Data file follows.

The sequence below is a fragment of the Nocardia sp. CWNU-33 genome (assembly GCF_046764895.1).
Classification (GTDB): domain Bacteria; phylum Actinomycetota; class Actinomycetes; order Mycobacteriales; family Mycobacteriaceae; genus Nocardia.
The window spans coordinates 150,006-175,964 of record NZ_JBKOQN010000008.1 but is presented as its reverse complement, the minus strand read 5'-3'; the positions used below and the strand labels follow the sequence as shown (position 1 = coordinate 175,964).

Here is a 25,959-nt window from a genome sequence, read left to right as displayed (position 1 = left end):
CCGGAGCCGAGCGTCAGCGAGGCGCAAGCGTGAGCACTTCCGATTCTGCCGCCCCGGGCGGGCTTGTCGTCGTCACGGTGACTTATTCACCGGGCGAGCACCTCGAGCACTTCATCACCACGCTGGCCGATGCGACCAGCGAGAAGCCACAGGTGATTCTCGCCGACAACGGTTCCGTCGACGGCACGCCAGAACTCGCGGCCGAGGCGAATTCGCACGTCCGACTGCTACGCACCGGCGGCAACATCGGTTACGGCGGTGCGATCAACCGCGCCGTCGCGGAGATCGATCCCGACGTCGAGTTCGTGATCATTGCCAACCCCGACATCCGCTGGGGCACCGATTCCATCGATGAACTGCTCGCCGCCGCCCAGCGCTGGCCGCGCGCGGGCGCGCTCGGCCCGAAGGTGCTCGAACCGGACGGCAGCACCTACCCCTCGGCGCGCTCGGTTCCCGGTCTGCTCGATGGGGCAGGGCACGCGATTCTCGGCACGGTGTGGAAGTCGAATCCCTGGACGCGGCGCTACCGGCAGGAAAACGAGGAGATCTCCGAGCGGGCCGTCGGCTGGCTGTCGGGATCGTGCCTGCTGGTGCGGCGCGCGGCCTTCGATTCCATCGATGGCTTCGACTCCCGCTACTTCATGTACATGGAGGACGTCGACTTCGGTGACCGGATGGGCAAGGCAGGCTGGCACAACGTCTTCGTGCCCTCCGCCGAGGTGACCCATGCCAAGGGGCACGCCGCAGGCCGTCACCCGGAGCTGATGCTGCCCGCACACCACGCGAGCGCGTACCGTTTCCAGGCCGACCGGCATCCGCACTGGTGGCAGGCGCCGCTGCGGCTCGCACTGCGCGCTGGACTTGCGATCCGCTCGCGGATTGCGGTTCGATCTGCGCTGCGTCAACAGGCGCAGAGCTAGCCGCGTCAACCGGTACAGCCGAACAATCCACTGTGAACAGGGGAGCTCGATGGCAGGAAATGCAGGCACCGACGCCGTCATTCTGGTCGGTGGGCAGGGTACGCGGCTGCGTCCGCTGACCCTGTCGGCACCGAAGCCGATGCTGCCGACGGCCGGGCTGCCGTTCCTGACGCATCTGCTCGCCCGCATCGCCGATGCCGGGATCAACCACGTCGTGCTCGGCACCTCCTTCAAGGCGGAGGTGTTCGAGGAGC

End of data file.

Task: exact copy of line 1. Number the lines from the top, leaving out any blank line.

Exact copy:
The sequence below is a fragment of the Nocardia sp. CWNU-33 genome (assembly GCF_046764895.1).